21. For years I have been searching for some authentic indian style recipes and like they say ” all good things come to those that wait “. I have tried several of your recipes and there isn’t one that’s disappointed me even to the stage where my husbands now saying we will never have to go to an indian restaurant again !

    Tomorrow I am making your new hotel sauce base along with a couple of the recipes. I wondered if you were able to help me out with a recipe for methi lamb?

    • I’m delighted to hear its working out for you!

      I can put methi lamb on the list for sure. It won’t be immediate as I have a few on the go but it will come.

  22. A game changer! For the purposes of all your recipes you please remind me what constitutes a Cup? How many millilitres?
    Adore Glebe Kitchen 😘

  23. Hi.
    I absolutely love making your curries, there are some wonderful tasty recipes that actually work unlike a lot available out there.
    Question: in this curry gravy you say to seed the chillies, is this really necessary or does it just reduce the heat?
    Also can I leave out the cardamom as I don’t like the taste, maybe it’s from biting into whole ones, or can I substitute something?
    Keep the excellent recipes coming, you’ve been our saviour during lockdown.

    • Chili seeds can be bitter and this is exacerbated by pureeing them. That’s why I leave them out.

      Leaving the cardamom out will change the flavour of the gravy but if you don’t like cardamom then I don’t see any harm. Different but tasty to you is better than accurate and not tasty to you I would think.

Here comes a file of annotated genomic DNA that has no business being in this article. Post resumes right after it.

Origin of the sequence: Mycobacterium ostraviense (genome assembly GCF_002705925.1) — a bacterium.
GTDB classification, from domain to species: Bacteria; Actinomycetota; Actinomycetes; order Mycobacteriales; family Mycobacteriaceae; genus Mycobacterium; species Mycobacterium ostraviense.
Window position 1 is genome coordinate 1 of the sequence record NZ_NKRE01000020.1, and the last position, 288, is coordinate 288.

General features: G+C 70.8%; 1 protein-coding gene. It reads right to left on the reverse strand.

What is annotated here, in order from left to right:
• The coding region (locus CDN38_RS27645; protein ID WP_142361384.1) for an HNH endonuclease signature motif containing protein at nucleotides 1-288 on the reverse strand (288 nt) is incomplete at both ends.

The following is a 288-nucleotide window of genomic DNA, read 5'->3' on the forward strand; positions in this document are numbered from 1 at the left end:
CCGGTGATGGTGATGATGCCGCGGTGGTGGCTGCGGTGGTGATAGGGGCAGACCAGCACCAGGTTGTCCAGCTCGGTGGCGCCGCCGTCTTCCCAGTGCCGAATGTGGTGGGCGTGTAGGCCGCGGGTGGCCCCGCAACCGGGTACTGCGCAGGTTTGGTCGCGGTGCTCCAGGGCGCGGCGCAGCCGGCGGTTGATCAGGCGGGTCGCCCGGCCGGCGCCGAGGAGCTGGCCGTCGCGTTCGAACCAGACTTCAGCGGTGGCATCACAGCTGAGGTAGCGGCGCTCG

24. I’m new to Indian cooking but your recipes are so much better than any Indian food I’ve had in restaurants. My question is our grocery stores don’t carry some of your ingredients but I’ve driven to Austin to find almost everything but I can’t find Jwala peppers anywhere. Is there a substitute chile? I can easily get Hatch green chile, jalapeno, poblano, serrano, and shishito. The recipe for Hotel Style Indian Curry Gravy lists 4 green chilis seeded. What chile do I use for this recipe? Thank you so much for taking the time to post recipes. Your photography entices me to try so many new recipes.

    • Haha. I’ve never looked for Indian in Austin. When I’m there I’m chasing Mexican ingredients to bring home and stuffing my face with brisket. You could seed out two jalapeños to replace the 4 jwala called for in the recipe.

      And for the record, I am super jealous that you can get hatch chilies.

  25. Hi Romain thanks for this superb gravy recipe. I bought a new stock pot yesterday specially for it then made an occasion of the process chopping everything by hand. Then stirring, stirring, stirring to get that deep brown onion stage just right, the result is alchemy! Now will it be Lamb Madras or your Ceylon recipe tonight….decisions!